Misunderstanding Mission – Part 4
Over recent weeks we've been looking at some of the common mistakes we make regarding mission. The first we suggested was giving people what they don't need; the second was answering questions no one is asking; the third was taking it upon ourselves to convert everyone. This is the fourth and final post in that series.
Discipleship is only for believers.
I hope not! Where in history did we make discipleship in our churches exclusively for the already convinced? Why have we cooked the word “discipleship” down to mean simply the spiritual education of believers? Doesn’t Jesus paint a different picture for us?
As we read through the gospel accounts, we see Jesus repeatedly model a holistic pattern for discipleship. Jesus’ invitation at the beginning of His earthly ministry was to “follow me, and I will make you become fishers of men” (Mark 1.17). After Jesus’ resurrection, He gives His disciples the Great Commission to "go therefore and make disciples of all nations, baptizing them in the name of the Father and of the Son and of the Holy Spirit, teaching them to observe all that I have commanded you" (Matthew 28.19-20). So we see a full picture of “come and follow” to “go and make.” This is a process that begins with a person who is not a Christian and ends with a follower of Christ who then makes disciples. It's not simply a method for filling believers with more biblical knowledge.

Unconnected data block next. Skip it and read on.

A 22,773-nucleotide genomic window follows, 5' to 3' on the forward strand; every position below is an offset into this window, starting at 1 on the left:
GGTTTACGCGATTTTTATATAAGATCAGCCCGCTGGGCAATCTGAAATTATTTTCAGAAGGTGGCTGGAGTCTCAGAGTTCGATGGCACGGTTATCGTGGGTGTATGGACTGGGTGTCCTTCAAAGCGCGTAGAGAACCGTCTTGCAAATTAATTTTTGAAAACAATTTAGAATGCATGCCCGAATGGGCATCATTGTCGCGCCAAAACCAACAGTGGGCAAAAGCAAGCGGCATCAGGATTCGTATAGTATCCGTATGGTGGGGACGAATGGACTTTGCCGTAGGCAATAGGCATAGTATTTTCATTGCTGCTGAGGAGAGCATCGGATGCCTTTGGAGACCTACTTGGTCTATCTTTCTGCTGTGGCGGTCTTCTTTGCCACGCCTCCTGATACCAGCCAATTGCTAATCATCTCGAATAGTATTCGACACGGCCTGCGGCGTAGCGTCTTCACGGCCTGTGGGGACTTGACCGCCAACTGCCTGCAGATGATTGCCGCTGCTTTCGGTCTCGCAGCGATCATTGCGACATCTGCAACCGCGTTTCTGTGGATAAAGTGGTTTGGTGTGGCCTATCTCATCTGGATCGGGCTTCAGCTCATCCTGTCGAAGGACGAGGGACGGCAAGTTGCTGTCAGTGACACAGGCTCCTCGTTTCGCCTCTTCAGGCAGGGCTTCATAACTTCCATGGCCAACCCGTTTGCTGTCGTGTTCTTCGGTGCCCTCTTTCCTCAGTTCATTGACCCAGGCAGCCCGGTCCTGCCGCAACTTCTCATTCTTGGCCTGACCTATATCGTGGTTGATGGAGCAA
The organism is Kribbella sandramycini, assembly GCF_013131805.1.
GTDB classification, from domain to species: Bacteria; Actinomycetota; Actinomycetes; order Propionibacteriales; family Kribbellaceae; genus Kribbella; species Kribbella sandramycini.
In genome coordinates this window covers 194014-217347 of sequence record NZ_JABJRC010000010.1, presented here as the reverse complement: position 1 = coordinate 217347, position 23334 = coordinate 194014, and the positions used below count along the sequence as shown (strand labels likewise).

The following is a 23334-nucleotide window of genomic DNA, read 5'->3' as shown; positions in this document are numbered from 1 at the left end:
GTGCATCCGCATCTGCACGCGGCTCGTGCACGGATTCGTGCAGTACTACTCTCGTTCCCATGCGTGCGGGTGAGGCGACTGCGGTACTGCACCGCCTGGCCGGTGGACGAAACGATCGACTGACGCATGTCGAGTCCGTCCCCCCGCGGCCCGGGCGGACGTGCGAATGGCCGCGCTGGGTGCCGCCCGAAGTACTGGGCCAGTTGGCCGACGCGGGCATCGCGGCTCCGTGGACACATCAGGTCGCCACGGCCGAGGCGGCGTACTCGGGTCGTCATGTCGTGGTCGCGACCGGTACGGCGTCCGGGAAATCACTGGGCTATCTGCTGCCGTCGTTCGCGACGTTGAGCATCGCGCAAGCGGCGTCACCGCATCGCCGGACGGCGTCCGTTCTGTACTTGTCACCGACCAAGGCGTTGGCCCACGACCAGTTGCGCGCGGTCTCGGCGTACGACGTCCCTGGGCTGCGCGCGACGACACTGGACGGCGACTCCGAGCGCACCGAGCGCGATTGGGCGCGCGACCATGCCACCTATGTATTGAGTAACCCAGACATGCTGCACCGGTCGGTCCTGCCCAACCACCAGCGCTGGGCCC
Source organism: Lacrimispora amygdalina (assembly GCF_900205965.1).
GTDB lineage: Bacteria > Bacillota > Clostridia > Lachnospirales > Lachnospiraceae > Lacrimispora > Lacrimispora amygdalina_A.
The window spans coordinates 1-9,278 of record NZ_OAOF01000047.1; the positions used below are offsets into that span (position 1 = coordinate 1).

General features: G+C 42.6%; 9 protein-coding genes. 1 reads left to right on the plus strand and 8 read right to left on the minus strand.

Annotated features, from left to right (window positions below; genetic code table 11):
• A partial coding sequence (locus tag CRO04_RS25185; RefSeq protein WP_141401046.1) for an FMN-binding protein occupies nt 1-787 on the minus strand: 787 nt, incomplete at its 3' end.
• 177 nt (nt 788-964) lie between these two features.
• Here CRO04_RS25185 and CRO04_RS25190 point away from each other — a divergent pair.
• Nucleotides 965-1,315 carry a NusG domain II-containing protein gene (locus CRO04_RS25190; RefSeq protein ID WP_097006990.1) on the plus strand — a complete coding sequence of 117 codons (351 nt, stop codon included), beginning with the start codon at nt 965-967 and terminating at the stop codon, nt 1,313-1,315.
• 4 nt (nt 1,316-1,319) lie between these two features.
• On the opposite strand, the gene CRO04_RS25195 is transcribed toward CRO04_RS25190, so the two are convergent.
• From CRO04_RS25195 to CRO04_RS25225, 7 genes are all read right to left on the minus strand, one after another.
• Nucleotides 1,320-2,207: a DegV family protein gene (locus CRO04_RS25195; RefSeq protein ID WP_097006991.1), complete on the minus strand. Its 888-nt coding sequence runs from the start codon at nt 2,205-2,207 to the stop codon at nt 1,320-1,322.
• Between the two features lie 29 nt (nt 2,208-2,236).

In the gospels, we see people who are far away from Jesus begin to explore the claims of Christ as they spent time with Jesus and those who followed Him. They moved from a place of disbelief to belief as they were confronted with the truth that He was the Son of God. Only then, after belief in Jesus, did they began to understand what this meant and how they needed to respond to who Jesus was and what He accomplished for them. Discipleship was a cycle of moving a person from disbelief to belief in being a commissional Christian.
Many times we view and live out discipleship in our churches in the reverse of how Jesus did it. We wrongly think that in order to disciple someone, he first needs to clean up his life, behave and conform, become a Christian, and then join the church. Aren’t you glad that Jesus didn’t take that approach with His disciples?